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Customer Success: ABM’s Secret Sales-Marketing Alignment Weapon

Is your company investing in ABM this year?

Recent research suggests 92% of companies recognize ABM as a “must-have” B2B marketing strategy. However, only 20% of those companies have had full ABM programs in place for more than a year. But for those companies that do, the results are paramount. A study by ABM Leadership Alliance shows that companies with ABM programs have seen a 171% lift in contract value, with continued growth as their program matures.

Implementing a successful ABM program takes careful planning that starts with C-suite buy-in, leveraging data, and developing a strategy that aligns your Sales and Marketing teams.

There’s been a ton of buzz about best practices for sales-marketing alignment. But there’s one crucial element that many organizations may overlook: insights from their Customer Success team.

“Honestly people don’t talk about the potential role of the Customer Success team enough,” Brandon Redlinger, Director of Growth at Engagio, said.

Your Customer Success team is on the front lines when it comes to managing clients your company has already connected with in a positive way. When first implementing ABM, your current clients can provide a wealth of information that can help you shape your strategy.

Identifying accounts

The first step to building an ABM program is identifying the right accounts your organization wants to target. Since you’ll be focusing on only a handful of accounts, targeting companies with the best chances of success will help your team yield higher ROI from the get-go.

Your select accounts should fall into a series of “tiers.” The first tier will be a small handful of high-priority accounts your organization wants to target with specialized one-on-one marketing campaigns.

Terminus CMO Sangram Vajre suggests focusing on what he calls “high-acceleration opportunities” to start.

“That account has already raised their hand – they’re interested in making a deal, and it’s going to happen within the sales cycle,” Vajre said. “You just need to determine what content you need to get everything going.”

The second tier should contain several hundred accounts you want to target, implementing a blend of one-on-one or one-to-few marketing campaigns dependent on the account. Your third tier, the largest, should be approached with a mix of ABM and traditional marketing strategies. These leads may require more nurturing before they’re considered qualified for more targeted ABM approaches.

Consider roping in your Customer Success team along with your top Sales reps for insights on which companies and industries have responded well to past campaigns.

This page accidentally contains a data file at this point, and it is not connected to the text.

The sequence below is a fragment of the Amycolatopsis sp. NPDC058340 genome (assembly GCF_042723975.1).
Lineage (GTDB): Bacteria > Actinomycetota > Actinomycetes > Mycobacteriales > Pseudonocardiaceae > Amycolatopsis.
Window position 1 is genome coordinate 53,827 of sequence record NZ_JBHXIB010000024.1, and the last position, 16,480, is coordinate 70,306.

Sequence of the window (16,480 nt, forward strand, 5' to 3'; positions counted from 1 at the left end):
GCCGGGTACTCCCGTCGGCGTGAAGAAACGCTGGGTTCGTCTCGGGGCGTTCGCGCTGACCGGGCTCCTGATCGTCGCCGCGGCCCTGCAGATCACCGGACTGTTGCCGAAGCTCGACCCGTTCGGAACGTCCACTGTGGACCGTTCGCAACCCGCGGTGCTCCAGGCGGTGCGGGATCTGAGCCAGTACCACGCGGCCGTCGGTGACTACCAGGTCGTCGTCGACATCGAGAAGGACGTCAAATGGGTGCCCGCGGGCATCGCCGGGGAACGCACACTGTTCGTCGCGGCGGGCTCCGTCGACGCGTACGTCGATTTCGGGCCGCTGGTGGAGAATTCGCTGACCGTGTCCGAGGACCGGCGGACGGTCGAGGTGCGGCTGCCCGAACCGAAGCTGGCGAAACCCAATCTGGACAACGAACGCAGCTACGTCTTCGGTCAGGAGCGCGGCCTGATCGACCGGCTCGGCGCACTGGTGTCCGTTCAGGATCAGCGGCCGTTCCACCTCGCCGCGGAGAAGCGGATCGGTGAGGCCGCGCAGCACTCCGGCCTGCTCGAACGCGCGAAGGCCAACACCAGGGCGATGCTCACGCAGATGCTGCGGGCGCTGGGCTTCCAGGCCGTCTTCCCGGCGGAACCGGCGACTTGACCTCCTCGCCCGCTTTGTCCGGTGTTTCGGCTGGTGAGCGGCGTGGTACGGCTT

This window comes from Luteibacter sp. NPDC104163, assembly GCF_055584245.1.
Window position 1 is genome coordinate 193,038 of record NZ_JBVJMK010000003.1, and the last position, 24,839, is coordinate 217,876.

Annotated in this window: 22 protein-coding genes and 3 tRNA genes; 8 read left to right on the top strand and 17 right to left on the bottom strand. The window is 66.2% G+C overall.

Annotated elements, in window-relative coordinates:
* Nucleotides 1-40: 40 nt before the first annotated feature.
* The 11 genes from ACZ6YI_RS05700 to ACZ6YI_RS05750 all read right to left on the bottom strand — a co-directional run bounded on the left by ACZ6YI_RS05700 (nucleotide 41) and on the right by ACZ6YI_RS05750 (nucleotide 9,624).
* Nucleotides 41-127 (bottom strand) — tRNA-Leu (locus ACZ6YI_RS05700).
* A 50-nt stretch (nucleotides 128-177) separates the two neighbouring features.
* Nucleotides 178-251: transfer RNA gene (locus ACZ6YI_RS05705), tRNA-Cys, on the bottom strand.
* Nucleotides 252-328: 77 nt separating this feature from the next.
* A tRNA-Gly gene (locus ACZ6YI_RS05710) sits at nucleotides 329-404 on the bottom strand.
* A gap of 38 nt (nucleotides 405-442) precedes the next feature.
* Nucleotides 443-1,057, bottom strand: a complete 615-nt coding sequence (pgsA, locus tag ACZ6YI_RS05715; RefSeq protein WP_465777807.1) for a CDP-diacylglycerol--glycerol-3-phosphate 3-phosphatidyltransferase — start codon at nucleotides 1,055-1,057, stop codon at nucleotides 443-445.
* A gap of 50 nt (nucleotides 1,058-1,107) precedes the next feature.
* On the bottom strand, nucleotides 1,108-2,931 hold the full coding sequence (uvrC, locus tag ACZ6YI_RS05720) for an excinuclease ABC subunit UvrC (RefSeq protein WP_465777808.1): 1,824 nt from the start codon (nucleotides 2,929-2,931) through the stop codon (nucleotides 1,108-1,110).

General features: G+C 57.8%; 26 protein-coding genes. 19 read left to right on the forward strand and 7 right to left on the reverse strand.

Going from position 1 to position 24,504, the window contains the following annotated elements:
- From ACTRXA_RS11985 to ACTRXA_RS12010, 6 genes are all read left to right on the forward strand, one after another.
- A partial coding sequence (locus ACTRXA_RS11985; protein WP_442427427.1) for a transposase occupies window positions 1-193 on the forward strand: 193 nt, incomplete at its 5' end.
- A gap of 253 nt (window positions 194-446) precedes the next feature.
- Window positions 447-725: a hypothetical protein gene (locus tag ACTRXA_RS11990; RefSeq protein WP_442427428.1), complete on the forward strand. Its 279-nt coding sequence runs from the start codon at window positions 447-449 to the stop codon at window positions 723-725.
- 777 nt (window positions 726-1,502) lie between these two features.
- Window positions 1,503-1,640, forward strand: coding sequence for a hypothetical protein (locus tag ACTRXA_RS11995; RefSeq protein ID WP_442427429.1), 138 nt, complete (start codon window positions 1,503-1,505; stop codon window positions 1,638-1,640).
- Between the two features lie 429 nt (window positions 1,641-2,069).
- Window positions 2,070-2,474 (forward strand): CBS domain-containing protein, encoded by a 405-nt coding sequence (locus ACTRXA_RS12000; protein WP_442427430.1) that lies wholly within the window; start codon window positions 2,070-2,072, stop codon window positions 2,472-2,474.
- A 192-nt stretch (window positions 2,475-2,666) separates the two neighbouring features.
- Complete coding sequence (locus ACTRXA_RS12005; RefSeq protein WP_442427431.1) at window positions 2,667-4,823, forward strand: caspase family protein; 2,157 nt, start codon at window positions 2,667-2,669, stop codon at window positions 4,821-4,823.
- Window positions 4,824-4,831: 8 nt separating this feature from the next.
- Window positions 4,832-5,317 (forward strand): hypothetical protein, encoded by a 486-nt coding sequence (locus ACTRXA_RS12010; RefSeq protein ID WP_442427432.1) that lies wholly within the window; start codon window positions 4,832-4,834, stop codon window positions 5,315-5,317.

“Your sales rep will know what personas bite and when, or what their buyer journey looks like. Most of the time, you’re selling against the status quo – so you need to identify where the points of resistance are likely to be,” Manny Medina, CEO at Outreach, said.

Your Customer Success team may also be able to offer more nuanced advice. For example, they’ll be able to identify the most common pain points when it comes to renewals, and how companies fare with integrations or onboarding – all important issues to consider when creating campaigns for similar target companies.

“Customer success are the ones that can say – these types of companies or industries are the delight to work with, or not,” Redlinger said. “Even back at the account selection phase, I think it’s important for Customer Success to give some of those insights — figuring out who will stay, who will renew, and who will expand.”

Developing personas and campaigns

Once accounts are selected, a strong ABM program will incorporate a range of different campaigns aimed at different personas within an organization. ABM may require more than one or two customer profiles – especially with top-tier accounts, where your targeted leads have already been identified.

“There could be different amount of decision makers,” Redlinger said. “When that happens, it complicates things a lot – you have to be able to navigate all these different relationships.”

 It’s important to focus on a range of personas – from the high-level decision makers, to the employees and managers who may be using your product or services every day.

“The first thing you learn in Sales is that you have to go from the top down, but you have to do both,” Medina said. “You have to approach from many angles and win the hearts and minds of the people whose lives you’ll change.”